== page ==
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Lobbying Power: Another Reason Insurance Exchanges Fail to Control Cost

Private health insurance exchanges, like those created by the Affordable Care Act or in Medicare Advantage, have historically failed to control cost. Part of the reason is the basic economic issue of individuals lacking real market power and actually choosing the “best” insurance option, which is extremely complicated. Another problem is lobbying related.

Whenever you needlessly create private middlemen you also create another layer of lobbyists. You don’t just have providers lobbying for higher prices, you now have private insurances companies lobbying for them as well. Because of their business design these middlemen are even better at lobbying and/or rallying their customers to lobby. This dynamic makes what we have seen happen in Medicare Advantage more likely to occur. From CNN:

CMS had initially proposed a 2.3% reduction in what the government pays the insurance companies that provide the plans — a move that would have saved the government money but potentially would cost the public more.

However, CMS on Monday announced a 3.3% increase instead.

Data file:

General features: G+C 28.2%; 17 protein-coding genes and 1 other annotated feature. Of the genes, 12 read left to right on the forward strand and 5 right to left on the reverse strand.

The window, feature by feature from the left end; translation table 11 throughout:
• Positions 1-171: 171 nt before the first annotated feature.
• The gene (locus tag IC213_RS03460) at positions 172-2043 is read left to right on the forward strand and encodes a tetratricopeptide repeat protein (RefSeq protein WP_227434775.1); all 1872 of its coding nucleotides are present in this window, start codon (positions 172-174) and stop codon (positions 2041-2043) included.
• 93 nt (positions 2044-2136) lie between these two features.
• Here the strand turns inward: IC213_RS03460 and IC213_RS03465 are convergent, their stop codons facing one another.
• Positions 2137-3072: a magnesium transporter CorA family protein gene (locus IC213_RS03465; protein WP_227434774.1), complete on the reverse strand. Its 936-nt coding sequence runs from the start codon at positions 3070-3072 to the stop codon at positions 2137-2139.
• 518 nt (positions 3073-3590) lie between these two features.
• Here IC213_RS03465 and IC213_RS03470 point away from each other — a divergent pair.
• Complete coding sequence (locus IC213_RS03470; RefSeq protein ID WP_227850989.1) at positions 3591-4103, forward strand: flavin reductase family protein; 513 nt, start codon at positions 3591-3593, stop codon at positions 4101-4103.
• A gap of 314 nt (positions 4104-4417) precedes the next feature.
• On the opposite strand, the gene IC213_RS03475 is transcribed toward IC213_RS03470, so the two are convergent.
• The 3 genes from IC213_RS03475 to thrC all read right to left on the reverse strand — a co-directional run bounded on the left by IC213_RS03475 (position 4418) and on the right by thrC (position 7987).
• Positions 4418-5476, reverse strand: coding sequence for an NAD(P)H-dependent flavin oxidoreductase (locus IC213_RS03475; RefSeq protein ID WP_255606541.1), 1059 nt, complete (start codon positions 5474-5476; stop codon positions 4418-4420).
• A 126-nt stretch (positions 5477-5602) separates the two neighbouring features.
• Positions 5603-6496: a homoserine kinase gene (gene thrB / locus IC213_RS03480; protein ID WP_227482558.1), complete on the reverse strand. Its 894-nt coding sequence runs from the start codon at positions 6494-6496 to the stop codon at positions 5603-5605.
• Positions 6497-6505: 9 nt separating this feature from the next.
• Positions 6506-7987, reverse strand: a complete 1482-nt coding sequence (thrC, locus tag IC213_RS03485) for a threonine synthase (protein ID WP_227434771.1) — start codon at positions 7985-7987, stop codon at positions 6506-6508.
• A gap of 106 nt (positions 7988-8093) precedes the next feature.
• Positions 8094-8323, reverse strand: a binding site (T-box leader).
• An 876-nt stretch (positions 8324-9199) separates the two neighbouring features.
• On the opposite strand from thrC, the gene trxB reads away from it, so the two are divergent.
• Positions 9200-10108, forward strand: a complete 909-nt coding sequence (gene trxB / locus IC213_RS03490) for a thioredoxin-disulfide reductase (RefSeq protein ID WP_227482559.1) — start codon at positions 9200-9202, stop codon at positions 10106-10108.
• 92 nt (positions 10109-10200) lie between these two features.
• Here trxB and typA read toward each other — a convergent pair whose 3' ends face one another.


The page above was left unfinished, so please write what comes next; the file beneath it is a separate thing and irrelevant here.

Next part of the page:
Insurance companies were upset by the proposed cut, and spent the public comment period time lobbying legislators and running ads against it.

The idea is that exchange insurance companies are going to drive down the price by competing over a share of the pie. While they do some of that, they also get together to lobby to make the whole pie bigger.

Photo by Phalinn Ooi released under Creative Commons License

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Jon Walker

Jon Walker

Jonathan Walker grew up in New Jersey. He graduated from Wesleyan University in 2006. He is an expert on politics, health care and drug policy. He is also the author of After Legalization and Cobalt Slave, and a Futurist writer at